Documentary about Simon Wiesenthal panned by NYT

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The legacy of the concentration camp survivor and Nazi hunter Simon Wiesenthal is one of unimpeachable bravery, but "I Have Never Forgotten You," a new documentary, is a suspect monument to his courage.

Directed by Richard Trank, also its co-author, the film effectively sketches Mr. Wiesenthal's life, from his tenacity in surviving the genocide that claimed much of his family, to his determination to identify, find and punish ex-Nazis after World War II, at a time when many governments would have preferred to "move on."

Using file footage, photographs, newsreel snippets and interviews with friends, relatives and former colleagues, "I Have Never Forgotten You" is a testament to Mr. Wiesenthal's bulldog stubbornness. We learn, by his own admission, that he didn't spend nearly as much time with his wife and daughter as he might have wished, and that he demanded that they continue to live in his hometown, Vienna, despite decades of threats against the family by former Hitler supporters and neo-Nazi agitators.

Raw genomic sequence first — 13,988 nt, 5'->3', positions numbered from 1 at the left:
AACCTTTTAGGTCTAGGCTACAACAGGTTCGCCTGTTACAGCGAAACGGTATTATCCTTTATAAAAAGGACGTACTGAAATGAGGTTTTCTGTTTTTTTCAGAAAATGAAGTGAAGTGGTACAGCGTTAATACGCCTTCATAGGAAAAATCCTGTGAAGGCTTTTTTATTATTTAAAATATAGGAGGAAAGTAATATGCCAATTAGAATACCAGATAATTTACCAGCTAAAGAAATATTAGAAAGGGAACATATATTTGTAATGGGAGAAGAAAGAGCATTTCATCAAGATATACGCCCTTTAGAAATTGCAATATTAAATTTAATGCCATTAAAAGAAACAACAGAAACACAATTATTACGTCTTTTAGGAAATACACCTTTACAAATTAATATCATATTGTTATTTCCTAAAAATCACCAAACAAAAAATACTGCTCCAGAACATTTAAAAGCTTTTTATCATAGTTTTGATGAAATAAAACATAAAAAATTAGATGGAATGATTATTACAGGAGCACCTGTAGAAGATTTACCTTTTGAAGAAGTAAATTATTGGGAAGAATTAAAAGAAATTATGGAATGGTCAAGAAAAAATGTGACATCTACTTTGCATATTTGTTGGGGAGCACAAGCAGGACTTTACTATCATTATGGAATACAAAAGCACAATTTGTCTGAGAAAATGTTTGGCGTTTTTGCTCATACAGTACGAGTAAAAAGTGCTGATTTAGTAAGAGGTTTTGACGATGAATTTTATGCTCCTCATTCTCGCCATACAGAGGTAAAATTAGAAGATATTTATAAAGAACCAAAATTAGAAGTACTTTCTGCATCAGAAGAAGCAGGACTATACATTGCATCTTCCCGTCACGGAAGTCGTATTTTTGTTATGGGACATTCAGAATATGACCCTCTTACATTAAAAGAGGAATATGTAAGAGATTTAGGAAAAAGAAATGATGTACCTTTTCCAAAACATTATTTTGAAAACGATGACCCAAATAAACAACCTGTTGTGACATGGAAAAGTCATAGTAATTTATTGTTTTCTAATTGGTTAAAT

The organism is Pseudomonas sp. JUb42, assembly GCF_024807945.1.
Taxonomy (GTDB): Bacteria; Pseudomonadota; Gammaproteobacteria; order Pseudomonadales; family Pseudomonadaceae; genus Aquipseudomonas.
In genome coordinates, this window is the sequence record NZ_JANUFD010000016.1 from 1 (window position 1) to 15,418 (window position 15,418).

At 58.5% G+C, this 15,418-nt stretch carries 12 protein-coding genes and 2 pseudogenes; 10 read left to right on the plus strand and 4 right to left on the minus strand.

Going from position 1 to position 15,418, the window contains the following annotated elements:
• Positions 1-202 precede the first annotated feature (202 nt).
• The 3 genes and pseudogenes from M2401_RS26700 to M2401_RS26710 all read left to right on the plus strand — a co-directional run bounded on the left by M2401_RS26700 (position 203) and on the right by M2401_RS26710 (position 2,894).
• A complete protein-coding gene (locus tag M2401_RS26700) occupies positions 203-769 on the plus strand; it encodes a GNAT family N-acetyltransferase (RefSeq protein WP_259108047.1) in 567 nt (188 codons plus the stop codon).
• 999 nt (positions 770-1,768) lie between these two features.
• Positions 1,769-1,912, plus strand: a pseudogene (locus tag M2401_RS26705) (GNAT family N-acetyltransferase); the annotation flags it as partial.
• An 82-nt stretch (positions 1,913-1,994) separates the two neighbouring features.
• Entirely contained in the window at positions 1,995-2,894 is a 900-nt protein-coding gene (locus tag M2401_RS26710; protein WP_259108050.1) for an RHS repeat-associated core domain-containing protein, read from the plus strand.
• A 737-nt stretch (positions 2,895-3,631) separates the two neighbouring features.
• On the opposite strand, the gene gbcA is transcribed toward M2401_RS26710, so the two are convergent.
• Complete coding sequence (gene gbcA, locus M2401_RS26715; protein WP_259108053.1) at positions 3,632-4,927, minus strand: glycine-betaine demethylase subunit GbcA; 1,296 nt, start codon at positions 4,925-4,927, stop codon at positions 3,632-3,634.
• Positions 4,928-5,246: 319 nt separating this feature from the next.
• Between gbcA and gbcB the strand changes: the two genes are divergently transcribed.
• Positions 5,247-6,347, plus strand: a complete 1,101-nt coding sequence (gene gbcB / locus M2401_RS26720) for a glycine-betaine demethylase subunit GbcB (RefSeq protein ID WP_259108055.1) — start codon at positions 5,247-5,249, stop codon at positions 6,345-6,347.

Near the end of the movie Mr. Wiesenthal, now 90, breaks down while accepting an award and begs his audience not to characterize him as a hero because his good deeds came out of an epic sense of survivor's guilt.

Alas, Mr. Trank refuses to heed his subject's advice. "I Have Never Forgotten You" works overtime to make Mr. Wiesenthal seem quirky and lovable, and dilutes its complex, inherently dark subject matter by deploying every documentary film cliché in existence. (These include the still-photo-becomes-3-D gimmick popularized by "The Kid Stays in the Picture," which seems especially inappropriate when applied to the haunting sketches that Mr. Wiesenthal, a former architectural draughtsman, made in the camps. Didn't Mr. Trank think they were interesting enough as is?)

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